Monday April 23, 2012
Stories by ELIZABETH TAI
A local book distributor is offering Malaysian authors e-publishing services.
IT’S an exciting time to be an author. A process that used to take months, even years, can now potentially be reduced to a few days (in some cases, minutes): authors can now upload their books online and get them read and bought by people from around the world with just a few mouse clicks.
Publishers in Malaysia are well aware of the seismic shifts in the publishing business abroad and have been moving to join e-publishing authors rather them fighting them.
In January, Star2 spoke to the founders of eSentral (e-sentral.com.my), a digital portal where local publishers and writers can sell and buy books (More room for local authors, Reads, Jan 3). It also offers a service to convert books and manuscripts into e-books and distribute them to digital resellers around the world.
Now, there’s MPH Digital (mphdigital.my). An e-book publishing division under MPH Group Publishing (M) Sdn Bhd, the portal was formed late last year and aims to publish e-books for the local and global market.
The team behind MPH Digital has been observing the e-book market since Sony launched its e-reader in 2006 and Amazon its Kindle in 2007 (see Brief history, below).
“Since then, we have monitored the massive change that has resulted worldwide,” says MPH Digital senior manager Toh Seong Yuen via e-mail. “We decided that e-books will not go away and, as a strategic decision, MPH has to marshal the skills and technology needed to adapt to the change.”
The company cannot afford to be ignorant about the changes taking place in the publishing industry, says Toh. “New ideas and innovations keep changing the rules of the game on many fronts. Leadership is crucial in such times.”
Previously, publishers had to be certain that a manuscript is marketable to justify the high costs of printing, storing and distributing. E-books eliminate all three costs so are obviously much cheaper to produce. “This allow publishers more flexibility,” says Toh.
Furthermore, e-books have a further reach. Readers from around the world can buy the e-books without any restrictions, and they can be read from many devices.
E-books uploaded via MPH Digital are sold at international resellers such as mphonline.com, booksonboard.com, fictionwise.com, diesel-ebooks.com, bookdepository.com, and lybrary.com.
However, unlike e-book distributors like Kindle Direct Publishing or Smashwords.com, books submitted to MPH Digital will be screened first. This is to ensure that manuscripts are of good quality, says Toh.
For manuscripts to be accepted, they need to have been professionally edited and proofread.
“We do not do editing because we don’t charge a fee for the conversion service and we do not have the manpower to cope with the volume of editing required. And the editing process is a long, time-consuming one,” Toh points out.
Once the manuscript is accepted, the author will have to sign a contract. After that, the manuscript will be converted to the e-pub format (“electronic publication”, a file standard set by the International Digital Publishing Forum).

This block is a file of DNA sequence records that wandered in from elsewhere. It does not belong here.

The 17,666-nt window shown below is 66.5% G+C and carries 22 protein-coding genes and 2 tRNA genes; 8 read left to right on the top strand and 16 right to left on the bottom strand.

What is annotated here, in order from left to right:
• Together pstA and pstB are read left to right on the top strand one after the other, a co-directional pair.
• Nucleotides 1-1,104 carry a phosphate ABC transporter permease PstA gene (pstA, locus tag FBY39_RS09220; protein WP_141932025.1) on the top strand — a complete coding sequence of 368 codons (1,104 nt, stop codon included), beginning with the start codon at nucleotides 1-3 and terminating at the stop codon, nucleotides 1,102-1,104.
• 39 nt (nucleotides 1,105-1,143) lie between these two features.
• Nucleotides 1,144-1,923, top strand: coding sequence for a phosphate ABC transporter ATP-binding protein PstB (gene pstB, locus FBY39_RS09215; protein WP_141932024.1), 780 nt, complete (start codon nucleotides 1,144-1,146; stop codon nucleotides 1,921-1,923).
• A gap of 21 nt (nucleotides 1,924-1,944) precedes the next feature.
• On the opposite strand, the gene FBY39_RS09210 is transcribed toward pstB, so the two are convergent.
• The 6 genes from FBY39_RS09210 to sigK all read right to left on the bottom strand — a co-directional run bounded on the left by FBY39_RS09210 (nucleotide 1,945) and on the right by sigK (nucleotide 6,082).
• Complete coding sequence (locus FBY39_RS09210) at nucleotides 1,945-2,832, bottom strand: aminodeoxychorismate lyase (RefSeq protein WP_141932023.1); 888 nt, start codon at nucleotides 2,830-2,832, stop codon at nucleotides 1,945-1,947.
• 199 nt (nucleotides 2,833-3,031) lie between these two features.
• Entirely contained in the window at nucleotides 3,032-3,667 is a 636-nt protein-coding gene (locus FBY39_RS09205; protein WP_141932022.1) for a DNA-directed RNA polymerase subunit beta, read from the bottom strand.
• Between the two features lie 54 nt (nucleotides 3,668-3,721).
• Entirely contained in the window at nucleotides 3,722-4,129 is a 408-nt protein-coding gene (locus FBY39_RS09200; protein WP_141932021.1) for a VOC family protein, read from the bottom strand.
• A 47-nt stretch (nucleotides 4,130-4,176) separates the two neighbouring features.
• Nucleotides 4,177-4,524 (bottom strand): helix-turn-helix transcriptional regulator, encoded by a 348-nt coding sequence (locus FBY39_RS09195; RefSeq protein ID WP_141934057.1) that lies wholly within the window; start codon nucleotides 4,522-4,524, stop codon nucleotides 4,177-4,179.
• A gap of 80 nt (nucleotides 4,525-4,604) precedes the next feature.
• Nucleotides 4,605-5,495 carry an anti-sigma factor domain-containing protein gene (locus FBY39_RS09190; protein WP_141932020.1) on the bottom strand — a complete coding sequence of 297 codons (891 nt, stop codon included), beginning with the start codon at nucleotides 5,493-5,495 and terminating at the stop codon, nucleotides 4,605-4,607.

“The shortest turnaround time to convert a manuscript from a Word document to e-pub is about one or two days. We will then publish the e-book to our international resellers, which will take another one or two days,” explains Toh.
Authors enjoy 25% royalties off the listed retail price, which MPH Digital claims is a good deal. While some e-publishers might offer a higher percentage, like 40%, it is usually off the nett price.
Books sold via MPH Digital are protected by Digital Rights Management, which Toh says is used internationally to prevent piracy and protect the intellectual property rights of copyright holders – “This will ensure all e-books sold will eventually result in royalties rightfully due to the copyrights holders.”
Authors would also have to play a part in marketing their e-books.
“We encourage all authors to actively promote their e-books by using social media and not wait for the resellers to do so because there are so many e-books fighting for attention,” says Toh.
But wait, print’s not dead!
Despite the popularity of e-books, though, Toh believes that printed books will continue to exist for a long time.
“Text-heavy books are suited to be made into e-books. Coffee table books and pictorial books are not so suitable,” he points out.
He also believes that Malaysians still enjoy the look and feel of the printed book. Also, “The e-book market is an emerging market in Malaysia and the early adopters are restricted to the more tech-savvy readers.”
Currently, there are not many e-books on MPH Digital, but the number is growing, it seems.
The portal is currently seeking the copyright holders of books previously published by MPH to gain permission to put up e-book versions.
Also, the division has been receiving many enquiries about its services and now has an “overwhelming load of books to convert”.
“I think this is a great opportunity for a lot of would-be Malaysian authors. This is a way we can nurture local writing talent,” says Toh.